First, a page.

Style Details

Dark Euro­pean Lager
BJCP Style Code
8 B
Medi­um to very dark brown in color, often with deep ruby to gar­net high­lights, yet almost never tru­ly black. Very clear. Lar­ge, per­sis­tent, tan-colo­red head.
Low to mode­ra­te malt, with low aro­ma­tic mal­ty sweet­ness and/or hints of roast malt often appa­rent. The malt can be clean and neu­tral or modera­te­ly rich and brea­dy, and may have a hint of dark cara­mel. The roast cha­rac­ter can be some­what dark cho­co­la­te- or cof­fee-like but should never be burnt. A low spi­cy, flo­ral, or her­bal hop aro­ma is optio­nal. Clean lager yeast cha­rac­ter, alt­hough a light sul­fur is possible.
Light to mode­ra­te malt fla­vor, which can have a clean, neu­tral cha­rac­ter to a modera­te­ly rich, bread-mal­ty qua­li­ty. Light to mode­ra­te roas­ted malt fla­vors can give a bit­ter-cho­co­la­te pala­te that lasts into the finish, but which are never burnt. Medi­um-low to medi­um bit­ter­ness, which can last into the finish. Light to mode­ra­te spi­cy, flo­ral, or her­bal hop fla­vor. Clean lager cha­rac­ter. After­tas­te tends to dry out slow­ly and lin­ger, fea­turing hop bit­ter­ness with a com­ple­men­ta­ry but subt­le roas­ti­ness in the back­ground. Some resi­du­al sweet­ness is accep­ta­ble but not required.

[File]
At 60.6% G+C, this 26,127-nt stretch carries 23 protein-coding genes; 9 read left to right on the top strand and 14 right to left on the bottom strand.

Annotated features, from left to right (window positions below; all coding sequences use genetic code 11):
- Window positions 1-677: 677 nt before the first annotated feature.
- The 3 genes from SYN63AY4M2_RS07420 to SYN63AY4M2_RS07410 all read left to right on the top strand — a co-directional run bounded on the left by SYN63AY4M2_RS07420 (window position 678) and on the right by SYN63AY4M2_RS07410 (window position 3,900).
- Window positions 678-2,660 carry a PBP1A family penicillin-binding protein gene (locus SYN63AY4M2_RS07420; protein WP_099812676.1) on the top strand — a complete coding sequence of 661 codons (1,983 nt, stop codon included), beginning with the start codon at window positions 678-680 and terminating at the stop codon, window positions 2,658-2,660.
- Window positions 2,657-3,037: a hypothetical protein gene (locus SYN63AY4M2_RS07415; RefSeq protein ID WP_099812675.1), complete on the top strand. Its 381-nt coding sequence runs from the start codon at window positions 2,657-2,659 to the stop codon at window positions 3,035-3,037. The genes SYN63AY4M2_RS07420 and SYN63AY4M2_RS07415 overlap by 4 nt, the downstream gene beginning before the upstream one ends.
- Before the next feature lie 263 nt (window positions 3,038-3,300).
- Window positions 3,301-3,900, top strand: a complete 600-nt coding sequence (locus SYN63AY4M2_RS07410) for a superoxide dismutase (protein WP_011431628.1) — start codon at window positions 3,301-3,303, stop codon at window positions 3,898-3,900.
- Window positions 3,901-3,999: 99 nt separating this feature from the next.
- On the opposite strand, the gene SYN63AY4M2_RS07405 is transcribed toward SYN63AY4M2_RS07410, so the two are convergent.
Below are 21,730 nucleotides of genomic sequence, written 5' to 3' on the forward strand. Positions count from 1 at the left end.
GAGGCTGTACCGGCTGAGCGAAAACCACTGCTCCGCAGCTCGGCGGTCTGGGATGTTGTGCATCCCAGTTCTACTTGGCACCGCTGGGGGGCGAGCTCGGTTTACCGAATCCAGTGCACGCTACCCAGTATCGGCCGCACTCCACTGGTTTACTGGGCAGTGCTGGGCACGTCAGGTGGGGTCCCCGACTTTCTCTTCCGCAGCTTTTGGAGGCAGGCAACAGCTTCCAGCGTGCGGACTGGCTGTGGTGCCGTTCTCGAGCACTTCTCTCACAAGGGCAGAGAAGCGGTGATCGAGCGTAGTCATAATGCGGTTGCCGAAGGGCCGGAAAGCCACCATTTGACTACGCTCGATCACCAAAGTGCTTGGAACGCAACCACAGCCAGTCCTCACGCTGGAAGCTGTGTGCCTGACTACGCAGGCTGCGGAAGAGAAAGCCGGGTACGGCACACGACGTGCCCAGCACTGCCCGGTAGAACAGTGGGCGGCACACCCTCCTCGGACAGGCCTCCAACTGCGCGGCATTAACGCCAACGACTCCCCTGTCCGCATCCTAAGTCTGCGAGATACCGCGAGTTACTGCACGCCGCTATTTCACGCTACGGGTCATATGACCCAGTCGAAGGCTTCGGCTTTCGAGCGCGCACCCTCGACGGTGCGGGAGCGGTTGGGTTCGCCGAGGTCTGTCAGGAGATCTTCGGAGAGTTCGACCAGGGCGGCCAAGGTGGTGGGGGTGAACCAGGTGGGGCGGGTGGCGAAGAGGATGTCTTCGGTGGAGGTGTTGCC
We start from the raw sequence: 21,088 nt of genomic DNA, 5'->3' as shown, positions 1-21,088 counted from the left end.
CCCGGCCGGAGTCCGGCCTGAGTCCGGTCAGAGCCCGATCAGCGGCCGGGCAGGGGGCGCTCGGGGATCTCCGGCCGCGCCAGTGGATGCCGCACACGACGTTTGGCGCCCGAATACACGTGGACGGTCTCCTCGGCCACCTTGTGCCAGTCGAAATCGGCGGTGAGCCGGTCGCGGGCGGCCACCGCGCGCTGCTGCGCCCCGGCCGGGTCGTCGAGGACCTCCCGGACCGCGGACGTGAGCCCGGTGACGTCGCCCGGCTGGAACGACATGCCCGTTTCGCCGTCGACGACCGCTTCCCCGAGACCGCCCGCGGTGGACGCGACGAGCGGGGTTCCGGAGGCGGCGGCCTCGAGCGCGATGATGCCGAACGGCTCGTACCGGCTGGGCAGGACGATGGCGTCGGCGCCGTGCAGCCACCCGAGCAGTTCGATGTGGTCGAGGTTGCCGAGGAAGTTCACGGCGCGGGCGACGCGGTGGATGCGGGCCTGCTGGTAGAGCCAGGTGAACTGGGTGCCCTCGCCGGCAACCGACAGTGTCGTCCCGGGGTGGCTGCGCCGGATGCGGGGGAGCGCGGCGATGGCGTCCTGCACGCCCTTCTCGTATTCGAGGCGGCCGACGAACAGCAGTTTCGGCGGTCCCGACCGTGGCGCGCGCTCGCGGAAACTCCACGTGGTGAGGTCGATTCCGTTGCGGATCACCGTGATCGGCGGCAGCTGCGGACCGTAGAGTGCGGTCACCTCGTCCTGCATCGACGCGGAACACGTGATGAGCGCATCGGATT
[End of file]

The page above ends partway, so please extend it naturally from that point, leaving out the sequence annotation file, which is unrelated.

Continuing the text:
Medi­um-light to medi­um body. Mode­ra­te to modera­te­ly-high car­bo­na­ti­on. Smooth. No harsh­ness or astrin­gen­cy, despi­te the use of dark, roas­ted malts.
Over­all Impression
A dark Ger­man lager that balan­ces roas­ted yet smooth malt fla­vors with mode­ra­te hop bit­ter­ness. The ligh­ter body, dry­ness, and lack of a harsh, burnt, or hea­vy after­tas­te helps make this beer quite drinkable.
Typi­cal Ingredients
Ger­man Munich malt and/or Pils­ner malts for the base, sup­ple­men­ted by a judi­cious use of roas­ted malts (such as Cara­fa types) for the dark color and subt­le roast fla­vors. Hus­kless dark roas­ted malts can add roast fla­vors wit­hout burnt fla­vors. Ger­man hop varie­ties and clean Ger­man lager yeasts are traditional.
A regio­nal spe­cial­ty from Thu­rin­gia, Sax­o­ny and Fran­co­nia in Ger­ma­ny. Histo­ry is a bit sket­chy, but is suspec­ted of being ori­gi­nal­ly a top-fer­men­ted beer. Popu­la­ri­ty grew after Ger­man reuni­fi­ca­ti­on. Ser­ved as the inspi­ra­ti­on for black lagers bre­wed in Japan.
Lite­ral­ly means “black beer” in Ger­man. While some­ti­mes cal­led a “black Pils,” the beer is rare­ly as dark as black or as bit­ter as a Pils; don’t expect stron­gly roas­ted, por­ter-like flavors. 
Com­mer­cial Examples
Devils Back­bone Schwartz Bier, Ein­be­cker Schwarz­bier, Eisen­bahn Dun­kel, Kös­trit­zer Schwarz­bier, Mönchs­hof Schwarz­bier, Nue­zel­ler Ori­gi­nal Badebier
Ori­gi­nal Gravity
1.046 - 1.052 SG
Final Gra­vi­ty
1.010 - 1.016 SG
17 - 30 SRM
4.0 - 5.0 %vol
20 - 30 IBU